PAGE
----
“Which is easier, to say…”  “But that you may know that the Son of Man has authority on earth to forgive sins” – he then said to the paralytic – “Rise, pick up your bed and go home.” And he rose and went home. Again, see the wonder of Jesus’ healing word! He who could not rise from his bed when the sun rose each day – on this day rose in the presence of God’s Son. Jesus bids him bear what formerly bore him - “pick up your bed and go home.”  Consider his unbounded relief at carrying a burden instead of being one. Consider his joyful satisfaction in lying down to rest in bed that night in his home. Consider his delight at being free from his bed – being able to rise and to work when the sun rose the next day. Such beautiful freedom - flowing from the healing authority of Jesus word! Such beautiful daily gifts that we too easily overlook and lose thankfulness for.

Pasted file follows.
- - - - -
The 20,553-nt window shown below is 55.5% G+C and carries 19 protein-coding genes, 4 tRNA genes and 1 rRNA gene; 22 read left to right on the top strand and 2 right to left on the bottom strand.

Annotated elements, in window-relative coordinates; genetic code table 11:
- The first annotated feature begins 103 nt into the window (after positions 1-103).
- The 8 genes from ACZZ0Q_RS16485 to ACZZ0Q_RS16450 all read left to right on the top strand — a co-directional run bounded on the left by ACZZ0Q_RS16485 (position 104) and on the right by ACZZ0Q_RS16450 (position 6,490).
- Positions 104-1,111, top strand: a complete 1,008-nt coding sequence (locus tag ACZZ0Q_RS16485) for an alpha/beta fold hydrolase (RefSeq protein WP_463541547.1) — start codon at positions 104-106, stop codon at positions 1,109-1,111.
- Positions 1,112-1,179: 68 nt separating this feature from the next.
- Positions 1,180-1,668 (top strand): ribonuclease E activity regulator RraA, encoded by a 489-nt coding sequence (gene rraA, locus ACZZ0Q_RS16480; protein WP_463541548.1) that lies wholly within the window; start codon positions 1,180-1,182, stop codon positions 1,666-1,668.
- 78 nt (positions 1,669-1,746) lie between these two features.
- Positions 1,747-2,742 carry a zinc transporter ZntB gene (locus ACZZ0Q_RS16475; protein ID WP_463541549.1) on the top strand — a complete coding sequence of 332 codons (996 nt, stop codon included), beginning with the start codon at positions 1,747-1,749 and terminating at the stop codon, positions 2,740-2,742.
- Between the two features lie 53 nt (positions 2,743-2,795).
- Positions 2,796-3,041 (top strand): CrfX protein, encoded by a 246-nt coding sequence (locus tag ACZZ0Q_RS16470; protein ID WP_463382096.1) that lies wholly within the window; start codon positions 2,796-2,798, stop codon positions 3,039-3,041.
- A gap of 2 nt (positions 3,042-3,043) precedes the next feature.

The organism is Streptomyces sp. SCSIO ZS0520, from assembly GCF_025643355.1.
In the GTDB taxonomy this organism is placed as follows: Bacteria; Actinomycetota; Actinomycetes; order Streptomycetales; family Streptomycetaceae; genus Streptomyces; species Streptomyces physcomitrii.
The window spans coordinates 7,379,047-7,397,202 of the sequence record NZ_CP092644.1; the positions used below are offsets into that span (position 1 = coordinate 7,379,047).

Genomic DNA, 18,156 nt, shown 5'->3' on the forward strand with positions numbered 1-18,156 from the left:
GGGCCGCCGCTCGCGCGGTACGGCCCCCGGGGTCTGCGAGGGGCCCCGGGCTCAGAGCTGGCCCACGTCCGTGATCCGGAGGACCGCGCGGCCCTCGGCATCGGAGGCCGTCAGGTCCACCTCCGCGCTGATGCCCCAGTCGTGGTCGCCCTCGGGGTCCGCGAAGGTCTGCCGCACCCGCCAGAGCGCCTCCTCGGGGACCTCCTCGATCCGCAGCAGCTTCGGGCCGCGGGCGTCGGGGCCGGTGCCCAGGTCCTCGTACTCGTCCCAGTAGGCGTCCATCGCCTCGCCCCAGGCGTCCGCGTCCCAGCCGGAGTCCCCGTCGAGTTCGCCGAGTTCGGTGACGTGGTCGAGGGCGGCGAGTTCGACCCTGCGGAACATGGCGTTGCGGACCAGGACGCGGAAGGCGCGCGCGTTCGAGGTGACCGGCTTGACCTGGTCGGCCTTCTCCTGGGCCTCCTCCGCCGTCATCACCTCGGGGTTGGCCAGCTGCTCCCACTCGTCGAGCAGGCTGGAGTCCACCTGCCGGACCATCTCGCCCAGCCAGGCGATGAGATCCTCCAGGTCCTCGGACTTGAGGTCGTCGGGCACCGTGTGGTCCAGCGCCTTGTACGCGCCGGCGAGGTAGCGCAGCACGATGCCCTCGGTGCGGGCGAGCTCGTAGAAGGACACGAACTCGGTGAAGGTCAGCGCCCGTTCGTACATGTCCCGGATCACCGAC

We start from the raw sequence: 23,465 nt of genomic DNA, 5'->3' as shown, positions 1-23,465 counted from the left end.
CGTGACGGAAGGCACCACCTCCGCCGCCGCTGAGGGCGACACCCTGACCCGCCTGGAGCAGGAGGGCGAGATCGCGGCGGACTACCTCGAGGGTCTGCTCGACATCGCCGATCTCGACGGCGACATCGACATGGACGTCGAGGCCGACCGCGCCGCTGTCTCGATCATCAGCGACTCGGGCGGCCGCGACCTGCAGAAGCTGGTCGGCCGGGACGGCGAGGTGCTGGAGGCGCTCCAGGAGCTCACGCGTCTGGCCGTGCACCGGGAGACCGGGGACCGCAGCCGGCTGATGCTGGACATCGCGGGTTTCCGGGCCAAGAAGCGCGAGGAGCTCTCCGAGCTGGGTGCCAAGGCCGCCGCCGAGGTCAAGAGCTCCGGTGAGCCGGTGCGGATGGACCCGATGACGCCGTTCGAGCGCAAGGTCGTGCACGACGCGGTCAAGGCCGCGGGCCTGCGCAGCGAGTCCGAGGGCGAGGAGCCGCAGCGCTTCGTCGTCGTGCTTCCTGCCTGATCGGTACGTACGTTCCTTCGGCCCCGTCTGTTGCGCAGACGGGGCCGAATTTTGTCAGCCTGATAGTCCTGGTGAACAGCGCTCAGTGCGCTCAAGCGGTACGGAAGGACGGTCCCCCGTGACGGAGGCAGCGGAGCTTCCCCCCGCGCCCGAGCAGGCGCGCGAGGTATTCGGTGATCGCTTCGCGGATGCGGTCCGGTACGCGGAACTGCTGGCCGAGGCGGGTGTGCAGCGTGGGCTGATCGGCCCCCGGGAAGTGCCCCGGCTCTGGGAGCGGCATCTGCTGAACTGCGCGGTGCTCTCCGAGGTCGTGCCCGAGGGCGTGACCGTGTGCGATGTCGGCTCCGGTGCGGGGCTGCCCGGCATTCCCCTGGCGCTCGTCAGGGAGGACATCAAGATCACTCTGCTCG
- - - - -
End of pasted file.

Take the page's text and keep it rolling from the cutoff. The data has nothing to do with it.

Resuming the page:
But even more beautiful and freeing than that – his sins were forgiven – all of them were released from him – they were let go – they were sent off – by Jesus! “Which is easier?”  Certainly not this! If the question in our text had not been concerned with appearances before men – but with reality before God – then nothing is harder than the forgiveness of sin. To heal this man it took a mere word – Rise, pick up your bed…like the words that created heaven and earth – Let there be… But to forgive our sin – it took the Word made flesh receiving a body knit together in the virgin’s womb. It took His years of toil and public ministry in which the Son of Man had no place to lay his head (Matt. 8:2). It took setting His face toward Jerusalem knowing full well what awaited Him there. It took His bloody sweat and agonizing suffering. It took His once for all sacrifice – deserted and denied, and publicly shamed. It took His being paralyzed and limp under our enemy of death – cut off from life and love by the damning wrath of God. It took His burial when like Jacob whose pillow was a stone – the corpse of Jesus was laid in a stone cave.